Study Says Classic Cars a Hugely Lucrative Investment, '67 Corvette L88 Sells for $3.2 Million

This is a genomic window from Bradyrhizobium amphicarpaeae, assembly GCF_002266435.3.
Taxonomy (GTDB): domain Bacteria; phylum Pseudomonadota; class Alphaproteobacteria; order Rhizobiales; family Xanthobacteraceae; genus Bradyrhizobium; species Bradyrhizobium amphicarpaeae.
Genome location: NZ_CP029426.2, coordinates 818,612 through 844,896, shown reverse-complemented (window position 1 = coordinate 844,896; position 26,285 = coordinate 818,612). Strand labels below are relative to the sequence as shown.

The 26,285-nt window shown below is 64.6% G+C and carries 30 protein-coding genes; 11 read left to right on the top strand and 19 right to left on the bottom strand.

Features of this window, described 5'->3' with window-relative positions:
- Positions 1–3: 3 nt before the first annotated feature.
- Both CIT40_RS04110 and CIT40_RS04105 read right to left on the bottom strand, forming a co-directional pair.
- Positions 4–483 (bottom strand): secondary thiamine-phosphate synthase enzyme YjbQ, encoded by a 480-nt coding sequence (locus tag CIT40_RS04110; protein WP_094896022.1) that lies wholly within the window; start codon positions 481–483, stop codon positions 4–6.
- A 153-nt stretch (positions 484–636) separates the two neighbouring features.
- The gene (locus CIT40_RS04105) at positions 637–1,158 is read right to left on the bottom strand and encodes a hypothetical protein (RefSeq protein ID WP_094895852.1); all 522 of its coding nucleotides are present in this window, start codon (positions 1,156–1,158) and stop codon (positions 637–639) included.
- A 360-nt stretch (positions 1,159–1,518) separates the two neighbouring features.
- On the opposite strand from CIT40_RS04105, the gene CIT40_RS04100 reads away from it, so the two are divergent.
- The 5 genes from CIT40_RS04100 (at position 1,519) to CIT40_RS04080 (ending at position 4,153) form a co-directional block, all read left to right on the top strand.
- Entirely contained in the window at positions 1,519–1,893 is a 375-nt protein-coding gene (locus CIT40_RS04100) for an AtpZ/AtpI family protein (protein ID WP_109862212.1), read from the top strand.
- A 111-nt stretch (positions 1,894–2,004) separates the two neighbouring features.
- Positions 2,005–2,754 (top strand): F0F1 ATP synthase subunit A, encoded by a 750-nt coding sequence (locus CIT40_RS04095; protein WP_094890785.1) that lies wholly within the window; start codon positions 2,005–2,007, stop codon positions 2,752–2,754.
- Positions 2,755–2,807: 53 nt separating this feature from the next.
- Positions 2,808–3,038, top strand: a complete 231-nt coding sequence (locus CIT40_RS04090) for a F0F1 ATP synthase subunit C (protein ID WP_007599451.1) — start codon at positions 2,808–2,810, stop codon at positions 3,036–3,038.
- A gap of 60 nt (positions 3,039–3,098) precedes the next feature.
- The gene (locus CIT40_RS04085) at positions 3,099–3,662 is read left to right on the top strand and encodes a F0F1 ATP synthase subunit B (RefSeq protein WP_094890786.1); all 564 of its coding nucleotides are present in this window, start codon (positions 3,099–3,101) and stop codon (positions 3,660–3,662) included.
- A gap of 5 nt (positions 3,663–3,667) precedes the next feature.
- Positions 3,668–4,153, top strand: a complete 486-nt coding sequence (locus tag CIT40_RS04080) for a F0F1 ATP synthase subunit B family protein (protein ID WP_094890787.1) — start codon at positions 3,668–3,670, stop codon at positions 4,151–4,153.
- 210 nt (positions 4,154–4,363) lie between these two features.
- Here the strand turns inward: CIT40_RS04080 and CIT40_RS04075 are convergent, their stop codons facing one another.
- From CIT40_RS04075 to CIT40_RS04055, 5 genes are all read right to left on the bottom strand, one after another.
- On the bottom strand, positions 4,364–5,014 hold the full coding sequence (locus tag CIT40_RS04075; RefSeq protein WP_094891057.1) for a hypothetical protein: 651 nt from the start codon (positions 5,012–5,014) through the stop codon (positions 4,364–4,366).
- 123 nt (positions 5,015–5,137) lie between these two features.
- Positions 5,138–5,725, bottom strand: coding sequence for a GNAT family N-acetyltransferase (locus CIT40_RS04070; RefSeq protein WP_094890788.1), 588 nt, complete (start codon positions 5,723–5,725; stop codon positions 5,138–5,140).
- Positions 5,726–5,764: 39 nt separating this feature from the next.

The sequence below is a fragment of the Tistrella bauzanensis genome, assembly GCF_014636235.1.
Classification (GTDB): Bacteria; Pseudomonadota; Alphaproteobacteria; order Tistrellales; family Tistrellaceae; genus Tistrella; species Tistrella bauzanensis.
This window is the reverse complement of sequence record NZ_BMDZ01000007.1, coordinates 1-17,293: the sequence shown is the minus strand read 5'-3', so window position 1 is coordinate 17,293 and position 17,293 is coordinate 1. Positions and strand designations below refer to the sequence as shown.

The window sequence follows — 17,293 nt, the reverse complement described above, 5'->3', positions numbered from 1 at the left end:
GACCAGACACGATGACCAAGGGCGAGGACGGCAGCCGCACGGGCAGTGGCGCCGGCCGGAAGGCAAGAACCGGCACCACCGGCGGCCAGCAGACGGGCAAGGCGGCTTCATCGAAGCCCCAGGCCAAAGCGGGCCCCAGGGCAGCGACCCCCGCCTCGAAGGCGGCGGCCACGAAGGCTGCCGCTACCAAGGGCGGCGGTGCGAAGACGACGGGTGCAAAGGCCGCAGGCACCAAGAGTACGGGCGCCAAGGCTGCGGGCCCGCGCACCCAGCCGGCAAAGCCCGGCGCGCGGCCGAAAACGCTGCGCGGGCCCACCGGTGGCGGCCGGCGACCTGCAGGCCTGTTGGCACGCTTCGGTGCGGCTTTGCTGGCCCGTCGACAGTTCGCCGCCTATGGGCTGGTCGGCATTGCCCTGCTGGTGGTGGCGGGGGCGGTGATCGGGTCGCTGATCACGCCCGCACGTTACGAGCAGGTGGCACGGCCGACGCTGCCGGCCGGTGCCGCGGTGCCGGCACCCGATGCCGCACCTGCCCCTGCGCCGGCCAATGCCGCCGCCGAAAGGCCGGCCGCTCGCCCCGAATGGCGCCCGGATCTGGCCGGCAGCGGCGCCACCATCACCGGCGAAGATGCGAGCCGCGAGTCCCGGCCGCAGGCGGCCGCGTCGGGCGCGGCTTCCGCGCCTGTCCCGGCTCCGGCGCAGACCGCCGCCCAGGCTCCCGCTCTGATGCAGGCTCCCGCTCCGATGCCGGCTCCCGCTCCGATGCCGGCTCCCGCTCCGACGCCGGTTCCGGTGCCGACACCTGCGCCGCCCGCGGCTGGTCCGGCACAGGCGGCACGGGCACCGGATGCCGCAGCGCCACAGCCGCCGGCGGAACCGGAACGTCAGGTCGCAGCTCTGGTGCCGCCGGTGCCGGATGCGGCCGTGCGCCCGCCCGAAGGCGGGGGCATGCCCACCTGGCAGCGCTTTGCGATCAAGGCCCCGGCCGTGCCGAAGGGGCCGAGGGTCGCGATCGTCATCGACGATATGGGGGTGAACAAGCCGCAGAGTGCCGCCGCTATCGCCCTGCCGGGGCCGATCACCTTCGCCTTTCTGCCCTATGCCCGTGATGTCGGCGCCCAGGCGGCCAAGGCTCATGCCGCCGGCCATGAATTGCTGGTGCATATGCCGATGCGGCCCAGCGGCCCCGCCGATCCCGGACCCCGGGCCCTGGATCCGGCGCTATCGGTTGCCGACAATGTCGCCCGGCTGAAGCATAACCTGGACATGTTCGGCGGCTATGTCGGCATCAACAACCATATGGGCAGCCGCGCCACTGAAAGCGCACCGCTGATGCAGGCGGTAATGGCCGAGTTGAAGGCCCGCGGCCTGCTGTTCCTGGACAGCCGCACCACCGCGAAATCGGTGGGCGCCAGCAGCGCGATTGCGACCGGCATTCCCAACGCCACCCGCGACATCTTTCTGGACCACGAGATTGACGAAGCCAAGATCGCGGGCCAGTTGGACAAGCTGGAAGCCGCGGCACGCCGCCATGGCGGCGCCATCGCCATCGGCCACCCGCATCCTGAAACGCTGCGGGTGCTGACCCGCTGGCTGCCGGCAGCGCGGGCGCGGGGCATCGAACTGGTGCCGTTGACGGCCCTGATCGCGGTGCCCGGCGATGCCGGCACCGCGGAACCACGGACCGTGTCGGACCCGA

Gold really has no value other than that which it gains for being an excellent conductor of electricity and heat – it really doesn’t, and it’s only worth what we collectively agree that it is worth. It’s simple, easy to quantify and calculate, based on a number of fixed factors, and we’ve known about it for millennia. This pushes some mining corporations to try to justify the use of tens of thousands of tons of cyanide, even blowing up mountains in their entirety is excusable when the shiny is the final product. However, why not give up coveting gold so much, and turn to a different kind of investment – classic cars. Sure, it’s nowhere near as safe a place to put your money as gold is, and you sometimes even stand a good chance of losing cash, instead of gaining it, but if you do get it right, you could be looking at unheard-of return on investment. In fact, professional people with generous resources at their disposal have recently looked into this matter, and have found that this really is a trend that is attracting more and more people, and with good reason. The study we’re basing this on was done by real estate firm Knight Frank. It says, aside from the fact that the antique furniture business is not what it used to be, that prices for classic cars have doubled in the last five years, and have gone up 28 percent in the last 12 months alone. That doesn’t sound surprising at all, considering the kind of prices that have been thrown around for the really old (and especially Italian) classics. The latest shocker is one of only twenty 1967 Chevy Corvette L88 Convertibles ever made – its party piece was its L88 V8 motor which allowed it to run the quarter-mile in the really low elevens, consistently. It recently sold for – wait for it – $3.2 / €2.41 million at the Mecum Dallas auction. There’s a video detailing it, its history and a more detailed justification for the price, below. By Andrei Nedelea Story References: Washingtonpost